Understanding parenting styles and family relationships help you see what outcomes they can have on children. And most importantly, how your child feels because of your parenting style. And in what atmosphere do they live. So, use these descriptions to learn more about your situation.
ARE THE PARENTING STYLES INHERITED AND WHAT INFLUENCES THEM?
You’ve probably heard about a widely spread concept about people’s parenting being a result of experience with their parents. While our childhood experience influences our parenting, we should be looking at this with a more open mind.
Moreover, recent research, showed that a parent’s genes play a great role in parenting too.
This recent research showed that genetic influences in parenting go from 23 % to 40 % of parental emotional warmth and responsiveness, control, and negativity towards their children.
What wasn’t clear is whether genes directly influence parenting or this happens indirectly. Through parent personality for instance.
So genes influence parenting, as well as the parent’s experience as a child, and the social environment, too. But also the child’s characteristics, which we talked about previously. And the child’s developmental phase, too.
As like we mentioned in the beginning, the family system is a system that’s exchanging information with its sub-systems and supra-systems constantly.
So this also means parenting is never detached from a society where it exists and grows, as well ad society’s developmental phase, of course. And its values, naturally.
And this also means culture influences parenting too. So different cultures can give different meanings to behaviors/practices. Let me give you some examples.
PARENTING STYLES IN DIFFERENT CULTURES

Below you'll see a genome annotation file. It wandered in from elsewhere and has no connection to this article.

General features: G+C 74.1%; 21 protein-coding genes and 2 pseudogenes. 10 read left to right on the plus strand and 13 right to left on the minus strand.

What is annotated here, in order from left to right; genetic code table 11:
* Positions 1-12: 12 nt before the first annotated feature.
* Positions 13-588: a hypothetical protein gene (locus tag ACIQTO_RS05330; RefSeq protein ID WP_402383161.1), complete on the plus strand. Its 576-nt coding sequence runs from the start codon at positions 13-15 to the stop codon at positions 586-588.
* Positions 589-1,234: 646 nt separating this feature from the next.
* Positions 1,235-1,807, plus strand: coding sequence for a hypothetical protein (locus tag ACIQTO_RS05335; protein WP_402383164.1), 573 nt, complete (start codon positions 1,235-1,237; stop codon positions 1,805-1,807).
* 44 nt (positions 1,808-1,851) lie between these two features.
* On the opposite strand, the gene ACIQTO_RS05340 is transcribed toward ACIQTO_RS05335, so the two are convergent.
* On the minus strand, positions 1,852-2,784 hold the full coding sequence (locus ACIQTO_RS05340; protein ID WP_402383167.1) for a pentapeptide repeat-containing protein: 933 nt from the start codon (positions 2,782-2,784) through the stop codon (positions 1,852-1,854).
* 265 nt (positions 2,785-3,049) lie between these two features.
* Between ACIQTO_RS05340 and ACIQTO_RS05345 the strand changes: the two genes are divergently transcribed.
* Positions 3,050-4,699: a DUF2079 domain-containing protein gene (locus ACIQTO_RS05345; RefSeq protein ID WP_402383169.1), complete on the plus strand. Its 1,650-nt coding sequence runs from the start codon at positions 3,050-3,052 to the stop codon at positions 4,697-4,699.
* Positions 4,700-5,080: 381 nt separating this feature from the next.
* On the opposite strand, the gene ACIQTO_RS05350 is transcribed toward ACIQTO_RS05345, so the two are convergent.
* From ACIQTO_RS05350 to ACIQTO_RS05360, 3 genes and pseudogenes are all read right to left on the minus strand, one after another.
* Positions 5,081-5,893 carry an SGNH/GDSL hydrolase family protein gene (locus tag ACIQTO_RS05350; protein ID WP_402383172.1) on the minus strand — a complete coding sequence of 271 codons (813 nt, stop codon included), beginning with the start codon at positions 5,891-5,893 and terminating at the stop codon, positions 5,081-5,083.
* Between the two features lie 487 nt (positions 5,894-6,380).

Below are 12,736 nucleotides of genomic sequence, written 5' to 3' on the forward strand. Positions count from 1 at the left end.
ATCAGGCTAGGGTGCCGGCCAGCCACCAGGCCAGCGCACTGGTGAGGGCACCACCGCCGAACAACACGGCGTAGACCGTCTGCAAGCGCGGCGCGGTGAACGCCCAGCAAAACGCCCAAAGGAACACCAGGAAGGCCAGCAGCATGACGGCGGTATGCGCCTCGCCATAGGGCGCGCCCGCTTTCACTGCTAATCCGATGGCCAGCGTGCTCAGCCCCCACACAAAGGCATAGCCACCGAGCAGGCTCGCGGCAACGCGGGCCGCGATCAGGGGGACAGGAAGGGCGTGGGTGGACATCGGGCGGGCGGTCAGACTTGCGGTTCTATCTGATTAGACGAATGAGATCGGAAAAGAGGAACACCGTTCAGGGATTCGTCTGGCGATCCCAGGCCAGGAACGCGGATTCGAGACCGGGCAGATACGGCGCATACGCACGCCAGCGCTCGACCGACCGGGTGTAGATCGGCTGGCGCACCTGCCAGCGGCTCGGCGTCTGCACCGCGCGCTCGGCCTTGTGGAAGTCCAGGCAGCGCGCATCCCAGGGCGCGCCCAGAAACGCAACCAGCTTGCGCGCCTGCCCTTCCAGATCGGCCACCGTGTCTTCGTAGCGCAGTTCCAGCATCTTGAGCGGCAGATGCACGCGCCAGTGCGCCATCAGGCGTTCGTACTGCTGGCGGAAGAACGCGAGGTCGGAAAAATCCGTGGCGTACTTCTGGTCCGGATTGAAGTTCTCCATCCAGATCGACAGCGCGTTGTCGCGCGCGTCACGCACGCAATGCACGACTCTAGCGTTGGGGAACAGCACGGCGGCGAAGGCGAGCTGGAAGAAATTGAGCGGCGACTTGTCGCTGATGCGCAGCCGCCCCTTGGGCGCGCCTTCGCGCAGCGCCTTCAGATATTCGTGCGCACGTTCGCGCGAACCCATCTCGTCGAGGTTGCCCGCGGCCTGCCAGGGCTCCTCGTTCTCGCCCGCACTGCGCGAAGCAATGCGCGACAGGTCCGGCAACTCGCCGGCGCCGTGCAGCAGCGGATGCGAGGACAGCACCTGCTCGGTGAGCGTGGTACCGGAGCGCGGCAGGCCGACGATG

For instance, one culture can define strictness as a discipline (like training). Which then may result in children being achievers. Or one culture can see child labor (non-exploitative labor of course) as a way for a child to achieve certain independence. While others may be more sensitive about it.
Even though Baumrind’s findings hold true across ethnicity and social class, she discovered that authoritarian parenting performed very well with African-American low-income families she followed in one of her studies. Because it resulted in the most assertive and independent girls.
While this parenting style performed poorly with the rest of the participating children.
The reason for this isn’t determined, but it might be associated with ethnicity and culture, too.
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WHEN DO PARENTING STYLES CLASH?
Parenting styles clash when they’re different and in conflict because then the parents have distinctive manners of demanding, providing structure, and responding to the need of the children.
For example, one parent has a permissive style and avoids providing structure and confronting the kids, yet expresses warmth, but is catering to all the kids’ needs. While the other has an uninvolved style where he neglects the kids, doesn’t provide structure so everything is chaotic, and doesn’t show care.
So these two styles clash when it comes to responsiveness – they’re opposite, they’re similar when it comes to structure and control (chaotic), and they’re different when it comes to demands and expectations because one style has occasional demands while the other has rare demands. All of this means that these parenting styles clash.
Different parenting styles aren’t something you as a parent should obsess about. First of all, yes, the (balanced) democratic style is optimal but there’s always space for change, and you can always take action to approach this parenting style. Also, it’s about perspective and about negotiations. Let me explain.
You probably have chosen your intimate partner because he or she fulfills you, or at least you thought so. And a part of this is because he is similar to you. But also it was important that are different from you regarding your personalities and character traits. Among other things, personality affects parenting style.
So this doesn’t need to change to something completely different now because, well, you probably wouldn’t like it (even if you think so now because we choose partners ”for a reason”), so that´s 1. And 2, you can always try to negotiate things and exchange arguments and opinions.
Both sides probably have their reason for behaving in a certain manner or doing something. So why not hear it out first?
Also, what if a child is benefiting from certain aspects of the other parent’s parenting style? Let’s say he/she is permissive so a child gets a high warmth and emotional responsiveness from him/her. While you’re maybe strict and focusing on the control while lacking emotional warmth. Children value emotional responsiveness very much.